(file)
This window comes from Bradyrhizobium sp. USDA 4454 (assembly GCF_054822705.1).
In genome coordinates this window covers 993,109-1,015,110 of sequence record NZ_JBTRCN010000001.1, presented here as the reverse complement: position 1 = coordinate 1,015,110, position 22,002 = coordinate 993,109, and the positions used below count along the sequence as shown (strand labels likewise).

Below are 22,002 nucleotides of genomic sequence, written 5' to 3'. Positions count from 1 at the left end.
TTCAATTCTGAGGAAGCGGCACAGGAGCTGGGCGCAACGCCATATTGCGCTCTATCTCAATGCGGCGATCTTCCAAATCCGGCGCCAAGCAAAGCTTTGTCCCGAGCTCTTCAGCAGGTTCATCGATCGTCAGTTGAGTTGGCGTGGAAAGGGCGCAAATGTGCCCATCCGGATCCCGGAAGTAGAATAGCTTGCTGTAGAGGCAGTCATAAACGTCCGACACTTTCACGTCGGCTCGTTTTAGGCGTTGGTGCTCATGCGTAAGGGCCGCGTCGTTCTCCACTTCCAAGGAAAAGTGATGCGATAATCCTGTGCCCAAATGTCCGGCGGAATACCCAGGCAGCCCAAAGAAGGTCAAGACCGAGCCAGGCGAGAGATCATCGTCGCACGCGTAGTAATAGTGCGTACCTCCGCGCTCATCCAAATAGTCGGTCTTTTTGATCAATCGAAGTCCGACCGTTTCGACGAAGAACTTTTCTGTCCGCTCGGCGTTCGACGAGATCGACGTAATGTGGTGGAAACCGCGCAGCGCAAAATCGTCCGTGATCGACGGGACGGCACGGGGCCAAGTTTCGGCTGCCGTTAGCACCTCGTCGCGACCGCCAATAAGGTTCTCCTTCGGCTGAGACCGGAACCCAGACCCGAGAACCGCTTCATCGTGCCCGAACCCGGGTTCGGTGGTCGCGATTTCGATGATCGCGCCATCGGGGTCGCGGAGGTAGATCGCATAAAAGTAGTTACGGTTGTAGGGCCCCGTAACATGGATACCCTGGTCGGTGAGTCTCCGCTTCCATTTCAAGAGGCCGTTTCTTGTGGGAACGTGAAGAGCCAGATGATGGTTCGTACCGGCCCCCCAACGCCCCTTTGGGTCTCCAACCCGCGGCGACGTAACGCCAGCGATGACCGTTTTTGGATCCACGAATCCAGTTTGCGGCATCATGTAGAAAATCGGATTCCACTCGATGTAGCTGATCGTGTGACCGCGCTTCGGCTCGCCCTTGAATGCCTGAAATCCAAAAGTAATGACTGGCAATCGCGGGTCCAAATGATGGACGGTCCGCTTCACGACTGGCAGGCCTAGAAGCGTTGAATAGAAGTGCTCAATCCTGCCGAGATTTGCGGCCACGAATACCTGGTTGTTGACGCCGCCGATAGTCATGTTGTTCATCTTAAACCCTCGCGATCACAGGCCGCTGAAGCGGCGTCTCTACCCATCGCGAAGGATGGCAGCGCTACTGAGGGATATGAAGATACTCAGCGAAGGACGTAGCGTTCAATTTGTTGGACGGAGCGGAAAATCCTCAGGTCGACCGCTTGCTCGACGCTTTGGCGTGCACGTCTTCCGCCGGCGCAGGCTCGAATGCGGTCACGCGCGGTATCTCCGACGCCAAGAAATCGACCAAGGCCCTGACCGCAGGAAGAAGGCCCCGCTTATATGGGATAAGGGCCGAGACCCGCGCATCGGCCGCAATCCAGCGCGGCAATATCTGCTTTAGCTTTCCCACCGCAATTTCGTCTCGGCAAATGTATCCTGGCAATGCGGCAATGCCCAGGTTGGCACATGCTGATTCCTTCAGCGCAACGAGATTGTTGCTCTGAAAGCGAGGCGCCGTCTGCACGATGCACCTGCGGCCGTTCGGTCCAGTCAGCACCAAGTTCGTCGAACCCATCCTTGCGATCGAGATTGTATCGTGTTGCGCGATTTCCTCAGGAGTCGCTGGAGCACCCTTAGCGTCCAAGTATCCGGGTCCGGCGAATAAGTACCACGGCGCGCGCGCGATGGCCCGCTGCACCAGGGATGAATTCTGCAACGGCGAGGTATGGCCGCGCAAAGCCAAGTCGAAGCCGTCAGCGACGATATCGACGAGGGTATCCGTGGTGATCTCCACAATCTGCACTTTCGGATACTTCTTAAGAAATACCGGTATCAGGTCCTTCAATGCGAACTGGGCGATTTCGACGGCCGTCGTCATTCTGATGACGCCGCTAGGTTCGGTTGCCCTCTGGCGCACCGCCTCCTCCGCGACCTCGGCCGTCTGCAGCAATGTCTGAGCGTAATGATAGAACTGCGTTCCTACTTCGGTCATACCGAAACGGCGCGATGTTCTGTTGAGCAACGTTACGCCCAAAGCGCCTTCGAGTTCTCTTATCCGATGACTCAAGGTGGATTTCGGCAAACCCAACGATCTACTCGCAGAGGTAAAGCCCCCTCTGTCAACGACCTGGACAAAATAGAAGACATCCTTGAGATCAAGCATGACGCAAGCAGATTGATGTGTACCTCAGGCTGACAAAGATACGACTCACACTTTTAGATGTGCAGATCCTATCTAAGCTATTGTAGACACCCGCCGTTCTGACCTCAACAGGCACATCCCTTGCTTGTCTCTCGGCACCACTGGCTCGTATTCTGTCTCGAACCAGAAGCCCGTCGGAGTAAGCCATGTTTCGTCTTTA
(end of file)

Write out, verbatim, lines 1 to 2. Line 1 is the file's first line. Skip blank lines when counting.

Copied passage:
This window comes from Bradyrhizobium sp. USDA 4454 (assembly GCF_054822705.1).
In genome coordinates this window covers 993,109-1,015,110 of sequence record NZ_JBTRCN010000001.1, presented here as the reverse complement: position 1 = coordinate 1,015,110, position 22,002 = coordinate 993,109, and the positions used below count along the sequence as shown (strand labels likewise).